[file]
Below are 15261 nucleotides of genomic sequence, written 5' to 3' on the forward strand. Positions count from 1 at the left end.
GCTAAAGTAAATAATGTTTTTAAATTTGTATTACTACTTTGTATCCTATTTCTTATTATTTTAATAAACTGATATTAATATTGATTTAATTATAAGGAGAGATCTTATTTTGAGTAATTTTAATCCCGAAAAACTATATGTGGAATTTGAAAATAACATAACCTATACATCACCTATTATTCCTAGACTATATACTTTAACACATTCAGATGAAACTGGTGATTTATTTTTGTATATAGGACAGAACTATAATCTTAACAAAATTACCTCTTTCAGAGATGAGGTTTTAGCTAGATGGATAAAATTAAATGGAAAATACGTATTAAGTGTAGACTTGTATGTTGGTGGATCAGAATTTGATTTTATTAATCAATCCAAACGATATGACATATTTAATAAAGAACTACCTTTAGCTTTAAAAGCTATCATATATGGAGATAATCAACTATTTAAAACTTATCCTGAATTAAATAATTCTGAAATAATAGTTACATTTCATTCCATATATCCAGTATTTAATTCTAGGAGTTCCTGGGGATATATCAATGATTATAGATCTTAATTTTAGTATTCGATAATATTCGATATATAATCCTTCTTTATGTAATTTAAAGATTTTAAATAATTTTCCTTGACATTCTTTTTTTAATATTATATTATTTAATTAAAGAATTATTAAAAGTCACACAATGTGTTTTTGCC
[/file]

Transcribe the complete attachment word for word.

Below are 15261 nucleotides of genomic sequence, written 5' to 3' on the forward strand. Positions count from 1 at the left end.
GCTAAAGTAAATAATGTTTTTAAATTTGTATTACTACTTTGTATCCTATTTCTTATTATTTTAATAAACTGATATTAATATTGATTTAATTATAAGGAGAGATCTTATTTTGAGTAATTTTAATCCCGAAAAACTATATGTGGAATTTGAAAATAACATAACCTATACATCACCTATTATTCCTAGACTATATACTTTAACACATTCAGATGAAACTGGTGATTTATTTTTGTATATAGGACAGAACTATAATCTTAACAAAATTACCTCTTTCAGAGATGAGGTTTTAGCTAGATGGATAAAATTAAATGGAAAATACGTATTAAGTGTAGACTTGTATGTTGGTGGATCAGAATTTGATTTTATTAATCAATCCAAACGATATGACATATTTAATAAAGAACTACCTTTAGCTTTAAAAGCTATCATATATGGAGATAATCAACTATTTAAAACTTATCCTGAATTAAATAATTCTGAAATAATAGTTACATTTCATTCCATATATCCAGTATTTAATTCTAGGAGTTCCTGGGGATATATCAATGATTATAGATCTTAATTTTAGTATTCGATAATATTCGATATATAATCCTTCTTTATGTAATTTAAAGATTTTAAATAATTTTCCTTGACATTCTTTTTTTAATATTATATTATTTAATTAAAGAATTATTAAAAGTCACACAATGTGTTTTTGCC